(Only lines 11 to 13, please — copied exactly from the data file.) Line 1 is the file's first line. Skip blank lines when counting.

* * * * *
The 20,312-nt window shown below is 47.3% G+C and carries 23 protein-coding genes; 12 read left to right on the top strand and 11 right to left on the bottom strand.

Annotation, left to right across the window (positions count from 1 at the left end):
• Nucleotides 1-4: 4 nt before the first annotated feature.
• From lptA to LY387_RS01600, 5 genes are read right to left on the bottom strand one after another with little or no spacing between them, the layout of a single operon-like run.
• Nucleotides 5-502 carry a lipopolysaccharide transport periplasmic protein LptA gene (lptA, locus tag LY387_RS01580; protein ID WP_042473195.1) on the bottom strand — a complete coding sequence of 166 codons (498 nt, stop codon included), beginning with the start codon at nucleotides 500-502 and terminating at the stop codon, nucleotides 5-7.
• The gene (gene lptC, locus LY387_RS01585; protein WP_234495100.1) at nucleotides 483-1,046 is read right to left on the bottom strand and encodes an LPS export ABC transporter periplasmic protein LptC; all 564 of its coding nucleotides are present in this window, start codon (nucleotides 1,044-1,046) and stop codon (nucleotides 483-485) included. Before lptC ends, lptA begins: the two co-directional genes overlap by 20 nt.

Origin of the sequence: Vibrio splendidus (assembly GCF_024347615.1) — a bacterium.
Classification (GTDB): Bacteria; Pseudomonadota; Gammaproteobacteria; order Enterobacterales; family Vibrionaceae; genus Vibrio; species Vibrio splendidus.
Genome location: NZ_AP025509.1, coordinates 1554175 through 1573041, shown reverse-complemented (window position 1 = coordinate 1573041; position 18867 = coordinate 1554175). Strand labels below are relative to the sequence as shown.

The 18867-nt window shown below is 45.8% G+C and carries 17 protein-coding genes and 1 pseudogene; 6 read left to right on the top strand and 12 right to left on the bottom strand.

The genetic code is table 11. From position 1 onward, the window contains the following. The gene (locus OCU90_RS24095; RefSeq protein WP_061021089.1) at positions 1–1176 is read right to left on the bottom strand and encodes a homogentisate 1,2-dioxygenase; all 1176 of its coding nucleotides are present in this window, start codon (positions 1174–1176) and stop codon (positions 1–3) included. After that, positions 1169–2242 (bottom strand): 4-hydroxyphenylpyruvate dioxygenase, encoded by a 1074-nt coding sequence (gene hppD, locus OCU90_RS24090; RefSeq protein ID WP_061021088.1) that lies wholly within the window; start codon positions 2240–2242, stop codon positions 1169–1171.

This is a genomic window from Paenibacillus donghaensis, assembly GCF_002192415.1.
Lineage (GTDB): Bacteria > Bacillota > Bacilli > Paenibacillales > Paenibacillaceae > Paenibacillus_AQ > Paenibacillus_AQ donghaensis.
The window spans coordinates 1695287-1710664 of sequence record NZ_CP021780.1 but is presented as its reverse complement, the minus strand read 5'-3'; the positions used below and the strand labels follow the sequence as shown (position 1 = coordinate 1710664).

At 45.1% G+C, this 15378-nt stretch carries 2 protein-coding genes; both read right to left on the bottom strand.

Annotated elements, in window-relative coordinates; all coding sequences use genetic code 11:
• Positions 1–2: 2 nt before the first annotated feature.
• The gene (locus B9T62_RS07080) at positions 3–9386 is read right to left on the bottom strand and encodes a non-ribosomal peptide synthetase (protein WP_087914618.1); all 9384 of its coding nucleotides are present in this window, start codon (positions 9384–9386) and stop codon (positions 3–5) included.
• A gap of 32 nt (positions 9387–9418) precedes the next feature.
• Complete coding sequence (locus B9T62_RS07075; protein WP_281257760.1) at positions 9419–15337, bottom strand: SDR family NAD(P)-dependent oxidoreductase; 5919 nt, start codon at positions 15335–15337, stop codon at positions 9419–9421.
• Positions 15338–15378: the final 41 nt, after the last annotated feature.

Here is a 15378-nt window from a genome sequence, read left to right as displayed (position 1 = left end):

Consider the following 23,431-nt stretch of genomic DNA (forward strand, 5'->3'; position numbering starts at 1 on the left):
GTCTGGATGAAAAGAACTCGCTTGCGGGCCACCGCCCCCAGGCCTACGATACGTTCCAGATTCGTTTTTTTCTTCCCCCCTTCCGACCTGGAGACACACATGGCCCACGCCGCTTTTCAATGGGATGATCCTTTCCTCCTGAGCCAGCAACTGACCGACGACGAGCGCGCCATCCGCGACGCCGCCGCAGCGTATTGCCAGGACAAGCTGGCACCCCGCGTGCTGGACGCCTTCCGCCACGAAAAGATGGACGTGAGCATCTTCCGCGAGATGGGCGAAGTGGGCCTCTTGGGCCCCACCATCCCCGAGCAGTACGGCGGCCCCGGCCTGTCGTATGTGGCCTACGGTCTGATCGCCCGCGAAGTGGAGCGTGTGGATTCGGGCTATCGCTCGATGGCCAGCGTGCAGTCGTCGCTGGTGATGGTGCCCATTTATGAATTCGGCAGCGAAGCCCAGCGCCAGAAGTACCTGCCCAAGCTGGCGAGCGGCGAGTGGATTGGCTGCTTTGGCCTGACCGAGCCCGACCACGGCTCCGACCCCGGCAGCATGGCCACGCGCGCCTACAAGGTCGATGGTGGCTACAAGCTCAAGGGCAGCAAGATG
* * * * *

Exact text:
The genetic code is table 11. From position 1 onward, the window contains the following. The gene (locus OCU90_RS24095; RefSeq protein WP_061021089.1) at positions 1–1176 is read right to left on the bottom strand and encodes a homogentisate 1,2-dioxygenase; all 1176 of its coding nucleotides are present in this window, start codon (positions 1174–1176) and stop codon (positions 1–3) included. After that, positions 1169–2242 (bottom strand): 4-hydroxyphenylpyruvate dioxygenase, encoded by a 1074-nt coding sequence (gene hppD, locus OCU90_RS24090; RefSeq protein ID WP_061021088.1) that lies wholly within the window; start codon positions 2240–2242, stop codon positions 1169–1171.

This is a genomic window from Paenibacillus donghaensis, assembly GCF_002192415.1.
Lineage (GTDB): Bacteria > Bacillota > Bacilli > Paenibacillales > Paenibacillaceae > Paenibacillus_AQ > Paenibacillus_AQ donghaensis.